- Prepare yourself for (over)stimulating activities. Take pre-emptive rest before attending a birthday party or theatre show. Even more important: give yourself permission to (temporarily) remove yourself from busy situations at the first signs of sensory overload.
- Schedule alone time. If you’re easily overloaded, you probably need some quiet time each day to wind down and recharge.
- Don’t over-schedule and plan plenty of rest in between appointments and activities. Having regular routines may also help you to be in the ‘best shape’ to prevent sensory overload.
- Practice meditation and mindfulness. It’s very helpful to fall back on these calming techniques when your senses get overwhelmed. You can learn how to do relaxing breathing techniques and take mindful micro-breaks throughout the day.
- Reduce your overall stress levels. Make time to wind down with soothing activities like nature walks, a warm bath or adult coloring books.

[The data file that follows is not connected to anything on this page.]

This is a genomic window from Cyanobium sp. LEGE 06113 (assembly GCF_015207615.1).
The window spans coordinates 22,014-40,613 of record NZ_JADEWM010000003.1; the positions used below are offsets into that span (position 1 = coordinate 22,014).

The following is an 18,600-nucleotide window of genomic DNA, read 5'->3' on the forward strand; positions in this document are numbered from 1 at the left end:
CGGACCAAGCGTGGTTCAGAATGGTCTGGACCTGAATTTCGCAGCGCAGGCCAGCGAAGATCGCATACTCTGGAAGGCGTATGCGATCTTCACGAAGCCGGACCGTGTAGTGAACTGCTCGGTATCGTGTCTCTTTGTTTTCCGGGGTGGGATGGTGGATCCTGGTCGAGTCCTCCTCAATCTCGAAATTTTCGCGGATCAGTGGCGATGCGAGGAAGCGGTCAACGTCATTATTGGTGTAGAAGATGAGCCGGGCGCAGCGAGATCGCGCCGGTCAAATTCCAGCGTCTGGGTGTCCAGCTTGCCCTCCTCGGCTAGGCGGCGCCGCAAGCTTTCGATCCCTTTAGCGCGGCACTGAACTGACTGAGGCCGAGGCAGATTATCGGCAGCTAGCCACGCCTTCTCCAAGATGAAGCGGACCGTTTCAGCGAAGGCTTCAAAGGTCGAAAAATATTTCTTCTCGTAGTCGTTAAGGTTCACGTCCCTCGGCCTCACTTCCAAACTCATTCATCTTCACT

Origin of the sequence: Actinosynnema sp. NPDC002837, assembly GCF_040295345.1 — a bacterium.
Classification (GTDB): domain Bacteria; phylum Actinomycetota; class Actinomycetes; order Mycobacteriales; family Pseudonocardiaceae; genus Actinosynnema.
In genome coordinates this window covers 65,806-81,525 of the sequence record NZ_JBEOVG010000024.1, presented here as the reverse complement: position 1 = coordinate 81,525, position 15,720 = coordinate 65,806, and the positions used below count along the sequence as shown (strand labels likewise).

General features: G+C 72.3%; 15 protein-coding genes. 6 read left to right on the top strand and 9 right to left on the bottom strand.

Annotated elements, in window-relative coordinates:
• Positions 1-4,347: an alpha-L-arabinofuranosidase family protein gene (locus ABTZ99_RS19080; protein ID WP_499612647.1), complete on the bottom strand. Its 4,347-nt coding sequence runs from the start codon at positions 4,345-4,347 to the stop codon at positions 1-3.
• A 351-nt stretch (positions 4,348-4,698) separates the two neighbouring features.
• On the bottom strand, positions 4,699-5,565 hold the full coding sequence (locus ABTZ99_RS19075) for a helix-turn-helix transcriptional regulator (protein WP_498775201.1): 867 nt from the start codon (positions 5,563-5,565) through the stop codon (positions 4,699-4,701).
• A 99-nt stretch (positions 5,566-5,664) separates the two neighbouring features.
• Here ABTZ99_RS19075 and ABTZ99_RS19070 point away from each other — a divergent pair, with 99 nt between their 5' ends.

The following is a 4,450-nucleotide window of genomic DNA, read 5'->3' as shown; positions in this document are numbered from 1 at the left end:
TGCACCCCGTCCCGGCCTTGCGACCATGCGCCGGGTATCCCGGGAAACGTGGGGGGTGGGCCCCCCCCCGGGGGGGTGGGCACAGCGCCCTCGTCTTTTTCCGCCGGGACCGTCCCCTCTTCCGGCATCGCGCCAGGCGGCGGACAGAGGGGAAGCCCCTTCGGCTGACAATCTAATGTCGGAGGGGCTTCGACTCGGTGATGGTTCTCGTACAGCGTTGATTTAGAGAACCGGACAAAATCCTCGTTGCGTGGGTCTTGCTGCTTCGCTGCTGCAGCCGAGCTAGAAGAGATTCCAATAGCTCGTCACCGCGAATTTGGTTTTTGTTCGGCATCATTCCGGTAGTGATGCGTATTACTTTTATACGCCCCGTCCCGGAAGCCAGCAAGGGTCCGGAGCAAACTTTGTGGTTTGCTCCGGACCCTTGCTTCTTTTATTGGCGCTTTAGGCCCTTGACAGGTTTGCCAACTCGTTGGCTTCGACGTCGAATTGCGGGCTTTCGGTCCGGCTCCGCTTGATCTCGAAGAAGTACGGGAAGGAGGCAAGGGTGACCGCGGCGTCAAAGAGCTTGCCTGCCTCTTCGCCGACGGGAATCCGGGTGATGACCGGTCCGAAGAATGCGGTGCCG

- Optimize your surroundings. At home, look into the best lighting for you and decorate with neutral colors. Reducing clutter could also help you avoid sensory overload. Kids sensitive to sensory overload may enjoy sitting on bean bag chairs that take the shape of their body. Check out this helpful guide from Architectural Digest on how you can modify your home for sensory-sensitive individuals with a few small changes.
- Make sure rest is a priority. Being well-rested may not stop sensory overload from happening, but it does help you to better deal with it. If you struggle to get enough sleep, you could try weighted blankets. Weighted blankets simulate a comforting hug, and this sensory tool is often recommended for anxiety and autism.